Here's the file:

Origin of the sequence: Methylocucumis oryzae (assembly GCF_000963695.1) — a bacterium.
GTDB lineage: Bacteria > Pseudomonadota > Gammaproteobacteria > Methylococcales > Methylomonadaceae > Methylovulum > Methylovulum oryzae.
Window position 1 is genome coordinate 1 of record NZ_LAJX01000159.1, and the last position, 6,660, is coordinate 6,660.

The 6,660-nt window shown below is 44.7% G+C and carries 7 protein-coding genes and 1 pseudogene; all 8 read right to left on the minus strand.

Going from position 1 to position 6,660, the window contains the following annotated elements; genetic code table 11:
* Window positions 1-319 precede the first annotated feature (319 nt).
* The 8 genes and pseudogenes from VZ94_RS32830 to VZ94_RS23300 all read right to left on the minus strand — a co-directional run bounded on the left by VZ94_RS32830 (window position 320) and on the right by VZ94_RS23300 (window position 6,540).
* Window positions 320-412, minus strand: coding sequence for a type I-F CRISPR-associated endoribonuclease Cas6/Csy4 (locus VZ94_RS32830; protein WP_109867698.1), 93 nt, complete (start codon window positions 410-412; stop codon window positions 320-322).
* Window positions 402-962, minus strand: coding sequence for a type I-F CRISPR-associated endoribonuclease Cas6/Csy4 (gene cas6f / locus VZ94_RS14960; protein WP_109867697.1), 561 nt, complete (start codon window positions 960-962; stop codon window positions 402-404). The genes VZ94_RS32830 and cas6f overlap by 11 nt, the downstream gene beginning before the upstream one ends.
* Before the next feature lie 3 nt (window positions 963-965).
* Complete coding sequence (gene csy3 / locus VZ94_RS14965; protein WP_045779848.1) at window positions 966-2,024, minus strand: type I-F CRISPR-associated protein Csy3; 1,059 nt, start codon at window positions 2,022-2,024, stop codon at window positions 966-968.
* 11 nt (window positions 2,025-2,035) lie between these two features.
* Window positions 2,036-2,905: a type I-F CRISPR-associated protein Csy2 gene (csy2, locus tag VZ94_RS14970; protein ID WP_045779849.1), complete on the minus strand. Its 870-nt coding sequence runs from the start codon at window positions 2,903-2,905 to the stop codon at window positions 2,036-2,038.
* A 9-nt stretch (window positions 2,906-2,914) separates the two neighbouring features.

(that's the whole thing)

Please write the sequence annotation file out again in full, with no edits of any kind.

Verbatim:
Origin of the sequence: Methylocucumis oryzae (assembly GCF_000963695.1) — a bacterium.
GTDB lineage: Bacteria > Pseudomonadota > Gammaproteobacteria > Methylococcales > Methylomonadaceae > Methylovulum > Methylovulum oryzae.
Window position 1 is genome coordinate 1 of record NZ_LAJX01000159.1, and the last position, 6,660, is coordinate 6,660.

The 6,660-nt window shown below is 44.7% G+C and carries 7 protein-coding genes and 1 pseudogene; all 8 read right to left on the minus strand.

Going from position 1 to position 6,660, the window contains the following annotated elements; genetic code table 11:
* Window positions 1-319 precede the first annotated feature (319 nt).
* The 8 genes and pseudogenes from VZ94_RS32830 to VZ94_RS23300 all read right to left on the minus strand — a co-directional run bounded on the left by VZ94_RS32830 (window position 320) and on the right by VZ94_RS23300 (window position 6,540).
* Window positions 320-412, minus strand: coding sequence for a type I-F CRISPR-associated endoribonuclease Cas6/Csy4 (locus VZ94_RS32830; protein WP_109867698.1), 93 nt, complete (start codon window positions 410-412; stop codon window positions 320-322).
* Window positions 402-962, minus strand: coding sequence for a type I-F CRISPR-associated endoribonuclease Cas6/Csy4 (gene cas6f / locus VZ94_RS14960; protein WP_109867697.1), 561 nt, complete (start codon window positions 960-962; stop codon window positions 402-404). The genes VZ94_RS32830 and cas6f overlap by 11 nt, the downstream gene beginning before the upstream one ends.
* Before the next feature lie 3 nt (window positions 963-965).
* Complete coding sequence (gene csy3 / locus VZ94_RS14965; protein WP_045779848.1) at window positions 966-2,024, minus strand: type I-F CRISPR-associated protein Csy3; 1,059 nt, start codon at window positions 2,022-2,024, stop codon at window positions 966-968.
* 11 nt (window positions 2,025-2,035) lie between these two features.
* Window positions 2,036-2,905: a type I-F CRISPR-associated protein Csy2 gene (csy2, locus tag VZ94_RS14970; protein ID WP_045779849.1), complete on the minus strand. Its 870-nt coding sequence runs from the start codon at window positions 2,903-2,905 to the stop codon at window positions 2,036-2,038.
* A 9-nt stretch (window positions 2,906-2,914) separates the two neighbouring features.